Our Past

On November 19, 1884, the First Presbyterian Church of Quincy was established with seventy-five charter members. The congregation met originally in rented facilities, first at Robertson Hall on the corner of Hancock and Granite streets, then at Faxon Hall on Revere Road.  By 1887, sufficient funds had been collected to permit the purchase of land on Water and Quincy streets to build the first permanent house of worship. This structure, remodeled twice, served the congregation for over seventy years.

By 1934, at the half-century of its existence, the church's enrollment had grown to nearly six hundred. These were the peak years of immigration, both locally and nationally. The many newcomers from Scotland and the Canadian Maritimes, drawn by job opportunities in Quincy's booming shipbuilding and granite industries, provided a natural constituency for a Presbyterian Church. While we still have descendants of charter members worshipping with us today, the Scottish surnames are no longer in the majority, but there are still a few native Scots among the congregation. The church's Scottish heritage continues to be preserved in the sound of bagpipes at several of our Sunday morning services throughout the year. While we cherish this link with the past, we also feel fortunate to have been enriched by the infusion of other ethnic strains, more recently from Southeast Asia, Malawi, Trinidad, and Texas.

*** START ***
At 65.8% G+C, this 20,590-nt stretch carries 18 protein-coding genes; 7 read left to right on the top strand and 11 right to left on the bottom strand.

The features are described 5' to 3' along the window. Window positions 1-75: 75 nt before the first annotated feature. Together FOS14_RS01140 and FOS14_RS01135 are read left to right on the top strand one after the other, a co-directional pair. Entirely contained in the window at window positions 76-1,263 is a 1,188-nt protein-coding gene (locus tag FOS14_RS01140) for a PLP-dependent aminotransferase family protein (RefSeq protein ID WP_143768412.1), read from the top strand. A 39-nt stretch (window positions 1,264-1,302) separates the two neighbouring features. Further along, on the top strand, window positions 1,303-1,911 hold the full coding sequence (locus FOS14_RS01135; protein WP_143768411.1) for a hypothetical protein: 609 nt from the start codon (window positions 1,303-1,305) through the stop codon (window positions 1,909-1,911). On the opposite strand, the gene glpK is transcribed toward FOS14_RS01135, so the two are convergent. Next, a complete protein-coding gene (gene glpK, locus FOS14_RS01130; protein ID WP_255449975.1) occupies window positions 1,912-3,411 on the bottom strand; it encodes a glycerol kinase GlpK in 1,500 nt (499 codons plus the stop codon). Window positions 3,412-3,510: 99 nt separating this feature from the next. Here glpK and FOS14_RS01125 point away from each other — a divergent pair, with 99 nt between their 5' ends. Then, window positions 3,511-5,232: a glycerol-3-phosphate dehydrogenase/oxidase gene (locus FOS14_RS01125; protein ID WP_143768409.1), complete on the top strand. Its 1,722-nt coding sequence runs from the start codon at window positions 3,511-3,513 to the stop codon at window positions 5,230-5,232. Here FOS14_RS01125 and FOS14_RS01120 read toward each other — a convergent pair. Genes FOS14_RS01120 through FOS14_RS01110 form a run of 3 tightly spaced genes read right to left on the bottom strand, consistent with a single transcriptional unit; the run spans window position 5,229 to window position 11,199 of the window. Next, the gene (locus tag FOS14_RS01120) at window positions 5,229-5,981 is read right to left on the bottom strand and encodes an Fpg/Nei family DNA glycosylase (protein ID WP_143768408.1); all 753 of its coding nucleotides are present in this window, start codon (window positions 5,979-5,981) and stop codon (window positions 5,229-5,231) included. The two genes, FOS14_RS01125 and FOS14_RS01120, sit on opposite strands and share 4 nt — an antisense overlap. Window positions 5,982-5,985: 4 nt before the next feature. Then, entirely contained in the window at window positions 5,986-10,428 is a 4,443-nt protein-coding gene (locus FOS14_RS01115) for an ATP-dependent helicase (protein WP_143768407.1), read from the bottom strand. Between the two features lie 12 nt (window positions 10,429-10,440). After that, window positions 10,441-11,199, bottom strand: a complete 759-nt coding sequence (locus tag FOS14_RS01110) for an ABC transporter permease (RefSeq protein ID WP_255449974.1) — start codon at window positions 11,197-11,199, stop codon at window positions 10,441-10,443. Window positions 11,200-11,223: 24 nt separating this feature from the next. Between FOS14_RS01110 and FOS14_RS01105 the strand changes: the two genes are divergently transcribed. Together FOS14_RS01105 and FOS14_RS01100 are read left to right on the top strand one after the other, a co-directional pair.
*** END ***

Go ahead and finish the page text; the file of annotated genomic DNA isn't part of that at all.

The present building, at 270 Franklin Street, was dedicated in April of 1962, two years after ground was broken to lay the cornerstone and five years after pledges were collected in response to the Church Building Fund Campaign. The dedication of the beautiful Georgian Colonial structure on Penn's Hill marked the culmination of several years of work and sacrifice by many members who had the vision to see that continued remodeling and repair of the "old church" was no longer feasible or desirable.  In 2013 the congregation approved a Capital Campaign to address $300,000.00 worth of maintenence needs, restoring the building to pristine shape.  

In 1984 the church celebrate 100 years of ministry in the Quincy area.  Since the centennial celebration, the church has continued to grow more diverse with regard to the people in the pews, but the it's connection to the scriptures, strong music ministry, emphasis on teaching children and youth, and its presbyterian heritage, have all remained the same.